“Be happy for this moment. This moment is your life.” — Omar Khayyam
We want it badly. Our parents want it for us — at least that’s what they said when we were growing up. We know how to get it. And we know what it will look like when it finally arrives. Our spouse wants it for us too. Trouble is, she or he is busy looking for it too and forgets to help us. No problem. We’ll go out and find it on our own. It’s a free country, right?
Hell, if happiness is that easy to get, why are we having so much difficulty finding it, and then holding on to it once we do find it? Maybe… just maybe… happiness is not as easy to define as we had thought. So let’s start there.
If indeed Aristotle is right in suggesting that happiness is the highest goal and end to all our activities, then the bar is pretty high for us when we get out of bed in the morning. Since Aristotle provides much of the basis for Western thought, perhaps it’s with him that all our difficulty began.
It’s this goal-oriented aspect of Aristotle’s work that seems to make happiness such a rare and difficult commodity. If happiness is always out there, something always to be attained, then we’re in for a lot of trouble each time we want to entitle ourselves to it. Indeed the very word “attain” is part of our linguistic exercise in self-deception.
If Aristotle got us off to a wrong start, then we’ve forsaken another part of his doctrine if we’ve decided to include wealth or money as a necessary condition for our happiness. Here’s what Aristotle had to say about that:
“The life of money-making is one undertaken under compulsion, and wealth is evidently not the good we are seeking; for it is merely useful and for the sake of something else. And so one might rather take the aforenamed objects to be ends; for they are loved for themselves. But it is evident that not even these are ends; yet many arguments have been thrown away in support of them.”
Evidently, if money won’t do the trick for us, then we have to turn elsewhere in our search for happiness. If money were a true ingredient in a recipe for happiness, wouldn’t it make sense that a person with $20 million is twice as happy as one with $10 million? Well that sounds foolish, doesn’t it? Maybe there’s a certain financial floor to happiness (here’s where the ears of the folks proposing MyRA perk up), and beyond that floor, we’re still at sea.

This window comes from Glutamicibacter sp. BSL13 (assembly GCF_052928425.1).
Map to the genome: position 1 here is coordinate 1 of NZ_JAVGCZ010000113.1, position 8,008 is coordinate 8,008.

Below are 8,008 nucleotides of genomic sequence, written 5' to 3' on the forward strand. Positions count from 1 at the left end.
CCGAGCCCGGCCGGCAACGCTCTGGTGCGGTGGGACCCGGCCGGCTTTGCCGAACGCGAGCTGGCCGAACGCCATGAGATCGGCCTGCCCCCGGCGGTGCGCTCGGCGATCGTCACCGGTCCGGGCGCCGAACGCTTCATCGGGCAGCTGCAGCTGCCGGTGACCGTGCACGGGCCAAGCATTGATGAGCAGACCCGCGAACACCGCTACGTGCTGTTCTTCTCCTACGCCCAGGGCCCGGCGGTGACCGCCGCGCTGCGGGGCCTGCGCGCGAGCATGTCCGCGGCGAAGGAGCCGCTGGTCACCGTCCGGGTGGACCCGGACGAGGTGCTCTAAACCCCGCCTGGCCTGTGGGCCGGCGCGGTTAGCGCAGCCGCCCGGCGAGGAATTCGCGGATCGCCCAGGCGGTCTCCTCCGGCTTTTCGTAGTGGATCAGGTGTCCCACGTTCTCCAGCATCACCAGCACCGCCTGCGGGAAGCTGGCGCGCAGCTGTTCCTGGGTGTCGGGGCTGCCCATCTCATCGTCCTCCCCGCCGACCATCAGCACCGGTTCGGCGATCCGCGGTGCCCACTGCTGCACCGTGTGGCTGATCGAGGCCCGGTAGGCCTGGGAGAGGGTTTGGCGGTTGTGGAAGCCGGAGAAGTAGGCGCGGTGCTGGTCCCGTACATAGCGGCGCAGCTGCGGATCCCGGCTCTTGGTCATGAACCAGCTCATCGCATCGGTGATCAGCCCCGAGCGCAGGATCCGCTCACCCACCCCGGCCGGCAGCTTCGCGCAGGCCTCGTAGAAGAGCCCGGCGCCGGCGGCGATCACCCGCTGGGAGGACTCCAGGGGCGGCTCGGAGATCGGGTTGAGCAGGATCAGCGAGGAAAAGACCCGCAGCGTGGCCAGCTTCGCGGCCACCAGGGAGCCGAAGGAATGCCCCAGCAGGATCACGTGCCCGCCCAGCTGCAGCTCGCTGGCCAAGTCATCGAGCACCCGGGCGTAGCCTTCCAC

To help us out of this morass, it’s useful to turn to the psychologist Daniel Gilbert, author of the work Stumbling on Happiness. In a fascinating TED lecture , Gilbert offers the mind-numbing results of a particular experiment. What researchers found in this experiment is that — are you ready for this? — paraplegics are just as happy as lottery winners.
You should listen to the entire lecture. But suffice it to say that what Gilbert deduces from this and other similar experiments is that, in his words, “we synthesize our own happiness.” Happiness, in other words, is not a state of mind we develop as a reward because we attained something or reached a certain goal. It’s a state of mind we produced within ourselves.
If this smacks to you of Buddhism, go to the head of the class. That’s exactly what it’s about.
“In Buddhism, equanimity, or peace of mind, is achieved by detaching oneself from the cycle of craving that produces dukkha. So by achieving a mental state where you can detach from all the passions, needs and wants of life, you free yourself and achieve a state of transcendent bliss and well-being.”
Does this mean we should throw in the towel of materialism and all become Buddhist monks? Not quite. But we would do well to understand that, for the most part, we are eventually the source of our own happiness and troubles. It also means we should give careful thought to happiness as a state of mind we attain.
On the other hand, we need not become less ambitious in our need for material wealth. Rather, we should adjust our expectation of what material wealth can or cannot bring us. Also, we should learn that getting what we want is not as desirable as wanting what we already have.